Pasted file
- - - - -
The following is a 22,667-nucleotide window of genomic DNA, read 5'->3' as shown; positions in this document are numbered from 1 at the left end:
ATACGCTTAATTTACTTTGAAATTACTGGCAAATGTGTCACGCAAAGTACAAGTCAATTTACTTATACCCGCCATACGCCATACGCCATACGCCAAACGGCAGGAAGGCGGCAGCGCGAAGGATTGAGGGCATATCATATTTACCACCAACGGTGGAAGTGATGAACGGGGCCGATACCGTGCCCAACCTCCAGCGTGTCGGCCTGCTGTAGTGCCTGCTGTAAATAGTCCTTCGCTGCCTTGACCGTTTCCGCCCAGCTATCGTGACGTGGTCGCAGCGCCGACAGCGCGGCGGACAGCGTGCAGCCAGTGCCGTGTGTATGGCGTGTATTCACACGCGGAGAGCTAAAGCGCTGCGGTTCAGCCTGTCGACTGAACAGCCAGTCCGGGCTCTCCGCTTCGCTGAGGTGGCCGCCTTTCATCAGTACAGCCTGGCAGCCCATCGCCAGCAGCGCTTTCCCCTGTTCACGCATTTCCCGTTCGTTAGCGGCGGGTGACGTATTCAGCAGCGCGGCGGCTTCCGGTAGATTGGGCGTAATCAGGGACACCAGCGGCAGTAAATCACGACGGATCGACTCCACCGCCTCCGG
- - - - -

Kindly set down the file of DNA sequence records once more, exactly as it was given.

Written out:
The following is a 22,667-nucleotide window of genomic DNA, read 5'->3' as shown; positions in this document are numbered from 1 at the left end:
ATACGCTTAATTTACTTTGAAATTACTGGCAAATGTGTCACGCAAAGTACAAGTCAATTTACTTATACCCGCCATACGCCATACGCCATACGCCAAACGGCAGGAAGGCGGCAGCGCGAAGGATTGAGGGCATATCATATTTACCACCAACGGTGGAAGTGATGAACGGGGCCGATACCGTGCCCAACCTCCAGCGTGTCGGCCTGCTGTAGTGCCTGCTGTAAATAGTCCTTCGCTGCCTTGACCGTTTCCGCCCAGCTATCGTGACGTGGTCGCAGCGCCGACAGCGCGGCGGACAGCGTGCAGCCAGTGCCGTGTGTATGGCGTGTATTCACACGCGGAGAGCTAAAGCGCTGCGGTTCAGCCTGTCGACTGAACAGCCAGTCCGGGCTCTCCGCTTCGCTGAGGTGGCCGCCTTTCATCAGTACAGCCTGGCAGCCCATCGCCAGCAGCGCTTTCCCCTGTTCACGCATTTCCCGTTCGTTAGCGGCGGGTGACGTATTCAGCAGCGCGGCGGCTTCCGGTAGATTGGGCGTAATCAGGGACACCAGCGGCAGTAAATCACGACGGATCGACTCCACCGCCTCCGG